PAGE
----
In a recent column, Newsweek's Keith Naughton stated as fact that Sen. Barack Obama's "assertion that Japanese cars average 45mpg, when the actual mileage is closer [to] 30mpg" was a "factual gaffe," echoing the Chicago Tribune's Jim Mateja. Likewise, The Washington Post's Howard Kurtz uncritically reprinted part of a Power Line post that highlighted Mateja's claim. However, a report from the Pew Center on Global Climate Change stated that the 2002 average fleet fuel economy value in Japan was 46.3 miles per gallon when converted to the U.S. Corporate Average Fuel Economy standard.
Without noting the flaws critics have cited in Rudy Giuliani's supervision of the post-9-11 cleanup, Newsweek, in its cover story on the former mayor, baselessly suggested that "[i]t is hard to imagine" Giuliani "botching the response to Katrina in the way President Bush did." Similarly, on MSNBC, the magazine's managing editor, Jon Meacham, echoed the article, saying, "[I]t's almost impossible to imagine a President Giuliani botching something like Katrina."
In its cover story for the March 12 issue, Newsweek suggested that Rudy Giuliani has not been a "staunch advoca[te]" of a troop increase, despite reports that Giuliani has repeatedly endorsed the Iraq war and President Bush's troop increase. Similarly, New York Times columnist Frank Rich alleged that Giuliani had not been a "cheerleader" for Bush's decision to invade Iraq.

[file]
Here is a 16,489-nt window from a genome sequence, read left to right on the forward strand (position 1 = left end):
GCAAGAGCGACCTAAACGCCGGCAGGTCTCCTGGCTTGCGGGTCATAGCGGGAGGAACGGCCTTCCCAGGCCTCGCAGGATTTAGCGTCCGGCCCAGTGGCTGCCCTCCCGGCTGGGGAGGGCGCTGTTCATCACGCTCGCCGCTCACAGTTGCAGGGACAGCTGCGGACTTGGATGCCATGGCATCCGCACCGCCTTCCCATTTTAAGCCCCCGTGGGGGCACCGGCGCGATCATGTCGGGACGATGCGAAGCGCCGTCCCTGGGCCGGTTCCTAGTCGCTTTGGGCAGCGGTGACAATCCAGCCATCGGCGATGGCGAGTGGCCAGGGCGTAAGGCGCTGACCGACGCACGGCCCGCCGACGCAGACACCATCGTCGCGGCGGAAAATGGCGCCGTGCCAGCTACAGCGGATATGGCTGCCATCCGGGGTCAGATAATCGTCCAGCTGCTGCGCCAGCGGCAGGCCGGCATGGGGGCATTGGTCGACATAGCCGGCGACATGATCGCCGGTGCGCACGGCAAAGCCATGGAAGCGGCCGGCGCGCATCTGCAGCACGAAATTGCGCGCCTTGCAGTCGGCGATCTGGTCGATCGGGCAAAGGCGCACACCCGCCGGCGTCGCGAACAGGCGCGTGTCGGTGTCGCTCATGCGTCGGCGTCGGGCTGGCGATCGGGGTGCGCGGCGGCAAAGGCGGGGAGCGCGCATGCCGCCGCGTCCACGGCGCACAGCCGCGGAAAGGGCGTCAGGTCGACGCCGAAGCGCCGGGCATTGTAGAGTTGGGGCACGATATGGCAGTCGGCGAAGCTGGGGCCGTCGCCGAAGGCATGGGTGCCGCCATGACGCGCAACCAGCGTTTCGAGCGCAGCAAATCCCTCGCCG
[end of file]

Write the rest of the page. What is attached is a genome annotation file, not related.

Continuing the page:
In an article offering a "'values voter' tally" of "the pros and cons of top GOP hopefuls" in the 2008 presidential campaign, Newsweek touted McCain's reversal on the Christian right -- first condemning Jerry Falwell and Pat Robertson as "agents of intolerance" then trying to "make amends" -- as a "pro" for him among "values voters," while Romney's "alleged flip-flops" on same-sex marriage and abortion rights "could really hurt" him among "[e]vangelicals."